The direction is heavy-handed. The long opening stretch where we don’t see the Ram’s face, camera tracking behind him. I guess you don’t expect too much subtlety from dude who made Pi and Requiem for a Dream, but really. Later, he calls back to this nicely, tracking behind the Ram again as he walks into his shitty new job. For a second it’s a neat parallel, then he fucking beats you over the head with it.

To me, this is a generically shitty indie film with an interesting subject. It has some good stuff in it, but overall it’s disappointing. Necro Butcher deserves an Oscar for his part, but then, he is just being Necro Butcher. Fuck man, he probably deserved an Oscar for the Cage of Death match that ended the ROH/CZW feud, but wrestlers aren’t even allowed to join Actors Equity, so I’m not holding my breath.

Some time soon I better watch some dumb action movie or stoner comedy or something, before you all think I only watch middlebrow bullshit films.

He stank like a man. The way men stink.

Posted in Uncategorized on January 11, 2009 by ilostitatthemovies

Arthouse but trashy, just how I like it. What better way to start. The Bitter Tears of Petra Von Kant. Its the first disc in the recently released Rainer Werner Fassbinder On Sex box set, one of a bunch of Fassbinder collections that I’m excited about working my way through. The other two I saw are out are On Gangsters and On Melodrama, but I picked up this one for um obvious reasons even though, having not seen that much Fassbinder, I’ve seen two of these three. But Bitter Tears is like seriously all-time and after catching it a couple of years ago at the NSW Museum, I have longed to see it again. LONGED. So anyway, this is the first of possibly many Fassbinder reviews to come.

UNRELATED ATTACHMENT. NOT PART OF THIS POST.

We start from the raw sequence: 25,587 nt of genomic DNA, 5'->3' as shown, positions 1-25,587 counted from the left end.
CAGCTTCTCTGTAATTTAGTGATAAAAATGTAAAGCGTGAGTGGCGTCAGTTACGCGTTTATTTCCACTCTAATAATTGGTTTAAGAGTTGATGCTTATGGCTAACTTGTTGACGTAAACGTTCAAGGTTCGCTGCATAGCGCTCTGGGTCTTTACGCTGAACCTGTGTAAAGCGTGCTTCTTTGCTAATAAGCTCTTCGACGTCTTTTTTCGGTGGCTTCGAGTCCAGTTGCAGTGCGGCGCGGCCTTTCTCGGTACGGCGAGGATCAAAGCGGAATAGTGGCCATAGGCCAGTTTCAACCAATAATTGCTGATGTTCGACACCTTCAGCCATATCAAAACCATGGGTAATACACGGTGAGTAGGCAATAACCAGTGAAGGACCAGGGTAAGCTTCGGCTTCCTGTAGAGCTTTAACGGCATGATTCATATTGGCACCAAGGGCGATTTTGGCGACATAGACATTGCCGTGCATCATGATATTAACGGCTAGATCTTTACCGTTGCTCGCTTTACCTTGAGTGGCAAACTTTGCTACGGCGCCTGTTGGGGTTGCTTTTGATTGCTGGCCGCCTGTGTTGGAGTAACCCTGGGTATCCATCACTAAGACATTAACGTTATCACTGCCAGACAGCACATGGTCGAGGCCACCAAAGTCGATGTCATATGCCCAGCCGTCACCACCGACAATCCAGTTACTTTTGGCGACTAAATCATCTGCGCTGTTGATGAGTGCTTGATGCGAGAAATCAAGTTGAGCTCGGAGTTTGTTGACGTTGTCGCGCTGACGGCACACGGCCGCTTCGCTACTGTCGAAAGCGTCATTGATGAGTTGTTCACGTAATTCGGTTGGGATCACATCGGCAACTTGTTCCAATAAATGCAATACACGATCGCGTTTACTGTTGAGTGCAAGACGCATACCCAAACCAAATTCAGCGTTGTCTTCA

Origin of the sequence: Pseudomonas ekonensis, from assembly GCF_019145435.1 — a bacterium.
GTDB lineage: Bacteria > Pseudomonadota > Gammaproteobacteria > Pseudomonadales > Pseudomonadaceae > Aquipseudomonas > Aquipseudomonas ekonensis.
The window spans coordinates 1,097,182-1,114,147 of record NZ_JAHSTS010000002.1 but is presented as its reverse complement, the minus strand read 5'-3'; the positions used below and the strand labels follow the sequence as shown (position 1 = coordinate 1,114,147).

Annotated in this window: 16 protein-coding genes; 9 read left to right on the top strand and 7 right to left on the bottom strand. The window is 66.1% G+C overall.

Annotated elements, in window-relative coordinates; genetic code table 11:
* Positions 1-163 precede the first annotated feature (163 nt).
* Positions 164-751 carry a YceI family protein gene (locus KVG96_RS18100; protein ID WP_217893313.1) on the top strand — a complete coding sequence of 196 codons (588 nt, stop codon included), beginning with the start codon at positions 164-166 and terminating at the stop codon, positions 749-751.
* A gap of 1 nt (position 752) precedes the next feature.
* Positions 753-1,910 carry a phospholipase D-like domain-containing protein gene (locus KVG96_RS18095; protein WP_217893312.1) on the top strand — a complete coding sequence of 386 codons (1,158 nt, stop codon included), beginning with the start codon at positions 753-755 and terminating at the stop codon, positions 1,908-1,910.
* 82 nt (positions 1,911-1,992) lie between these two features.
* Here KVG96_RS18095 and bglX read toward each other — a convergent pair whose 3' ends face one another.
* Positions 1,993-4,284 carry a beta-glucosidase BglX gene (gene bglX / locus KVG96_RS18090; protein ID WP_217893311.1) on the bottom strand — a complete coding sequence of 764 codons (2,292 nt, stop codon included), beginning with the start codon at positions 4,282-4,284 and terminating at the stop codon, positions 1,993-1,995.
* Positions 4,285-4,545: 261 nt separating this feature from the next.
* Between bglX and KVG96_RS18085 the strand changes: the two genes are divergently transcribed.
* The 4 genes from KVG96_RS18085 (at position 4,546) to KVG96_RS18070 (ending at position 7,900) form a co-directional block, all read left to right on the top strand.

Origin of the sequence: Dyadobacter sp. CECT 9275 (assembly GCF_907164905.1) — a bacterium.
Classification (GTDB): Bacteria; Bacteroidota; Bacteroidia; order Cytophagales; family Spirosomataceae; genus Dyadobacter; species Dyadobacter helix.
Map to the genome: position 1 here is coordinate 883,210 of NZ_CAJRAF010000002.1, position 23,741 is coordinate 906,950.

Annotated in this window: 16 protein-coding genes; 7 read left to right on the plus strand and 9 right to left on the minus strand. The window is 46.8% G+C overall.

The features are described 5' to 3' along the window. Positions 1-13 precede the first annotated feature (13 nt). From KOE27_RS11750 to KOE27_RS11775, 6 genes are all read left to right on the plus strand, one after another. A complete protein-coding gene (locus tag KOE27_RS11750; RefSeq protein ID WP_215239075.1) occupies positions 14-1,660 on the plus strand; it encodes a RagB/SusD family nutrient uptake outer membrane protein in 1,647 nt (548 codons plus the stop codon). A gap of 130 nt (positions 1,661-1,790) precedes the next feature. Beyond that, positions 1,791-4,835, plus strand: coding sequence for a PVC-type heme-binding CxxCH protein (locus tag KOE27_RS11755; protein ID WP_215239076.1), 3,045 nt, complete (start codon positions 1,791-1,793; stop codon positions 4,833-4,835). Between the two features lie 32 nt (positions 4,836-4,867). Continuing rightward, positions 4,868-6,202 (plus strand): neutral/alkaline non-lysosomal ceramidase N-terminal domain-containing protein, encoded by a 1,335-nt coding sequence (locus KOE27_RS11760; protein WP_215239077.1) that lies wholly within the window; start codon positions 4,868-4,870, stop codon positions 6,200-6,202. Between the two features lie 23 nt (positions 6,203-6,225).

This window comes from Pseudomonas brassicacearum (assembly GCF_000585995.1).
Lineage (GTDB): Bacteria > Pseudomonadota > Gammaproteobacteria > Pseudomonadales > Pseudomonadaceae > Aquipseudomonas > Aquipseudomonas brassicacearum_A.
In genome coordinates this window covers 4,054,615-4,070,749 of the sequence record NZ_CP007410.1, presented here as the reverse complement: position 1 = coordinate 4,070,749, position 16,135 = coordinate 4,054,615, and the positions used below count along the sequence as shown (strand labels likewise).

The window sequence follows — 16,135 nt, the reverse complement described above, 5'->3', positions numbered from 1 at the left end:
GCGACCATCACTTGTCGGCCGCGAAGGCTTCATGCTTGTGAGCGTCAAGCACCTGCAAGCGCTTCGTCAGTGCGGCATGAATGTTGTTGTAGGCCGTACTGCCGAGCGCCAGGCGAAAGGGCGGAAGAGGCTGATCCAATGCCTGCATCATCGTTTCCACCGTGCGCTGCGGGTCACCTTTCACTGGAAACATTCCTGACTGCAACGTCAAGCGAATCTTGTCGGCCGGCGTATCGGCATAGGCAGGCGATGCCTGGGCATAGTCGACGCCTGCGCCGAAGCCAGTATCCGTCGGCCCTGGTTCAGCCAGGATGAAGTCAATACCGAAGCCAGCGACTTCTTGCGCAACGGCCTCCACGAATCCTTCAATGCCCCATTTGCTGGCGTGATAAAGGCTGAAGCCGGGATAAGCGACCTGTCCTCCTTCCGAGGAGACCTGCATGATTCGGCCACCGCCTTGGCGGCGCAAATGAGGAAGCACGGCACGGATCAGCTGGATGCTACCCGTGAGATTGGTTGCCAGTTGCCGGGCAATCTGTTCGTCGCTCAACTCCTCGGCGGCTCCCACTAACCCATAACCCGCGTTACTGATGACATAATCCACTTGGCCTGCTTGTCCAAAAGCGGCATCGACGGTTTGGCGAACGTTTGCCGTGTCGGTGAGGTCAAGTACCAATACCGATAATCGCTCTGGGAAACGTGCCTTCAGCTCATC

Fassbinder, in case you don’t know – impossible to work with, get along with; pumped out 35 films in a 15 year career, many of them classics; helped define New German Cinema; gay, maybe the most cynical gay film-maker ever; died at 37 from pills and cocaine. My kind of director.

Incidentally, the box set comes complete with two academic-ish essays. Just in case you didn’t feel pretentious enough, buying 70s German arthouse cinema box sets.

This movie, adapted from Fassbinder’s play, has (basically) four scenes, all set in Petra’s lavishly decorated apartment. It’s very stage-y in a way that Fassbinder really makes work, and I guess we’ll get to the mise-en-scene below somewhere. Anyway, PVK is a recently divorced, control-freak fashion designer with an ambiguous relationship to her creepy-looking personal assistant/slave. She meets Karin, the ingenue, and seduces her. Later, Karin leaves her. PVK goes totally fucking nuts. It’s actually a classic girl-meets-girl, girl-loses-girl story, when you think about it. But you don’t think about it because it’s so a) beautiful and b) brutal.

I can’t go any further without mentioning Petra’s outfit in the second scene. This movie rocks some amazing outfits, but I genuinely think the scene two outfit is the single greatest outfit in motion picture history. Can not describe. See this movie, if only for PVK’s scene two dress.

Margit Carstensen is beyond classic in the title role, just exuding passive aggressive entitlement that shimmies its way, moment to moment, into just-plain aggressive. She gets to deliver lines like, “He stank like a man. The way men stink. What had once had its charms now turned my stomach and brought tears to my eyes.”  The seduction scene is so magnificent, with both characters failing to suppress their predatory intentions, letting each other pretend they’re not. Karin wants a career, PVK wants Karin. PVK would probably be outright terrifying – her haunched indifference to Karin’s feelings, her bitter, sleazy, neurotic desperation – if it wasn’t obvious that Karin was playing her right back.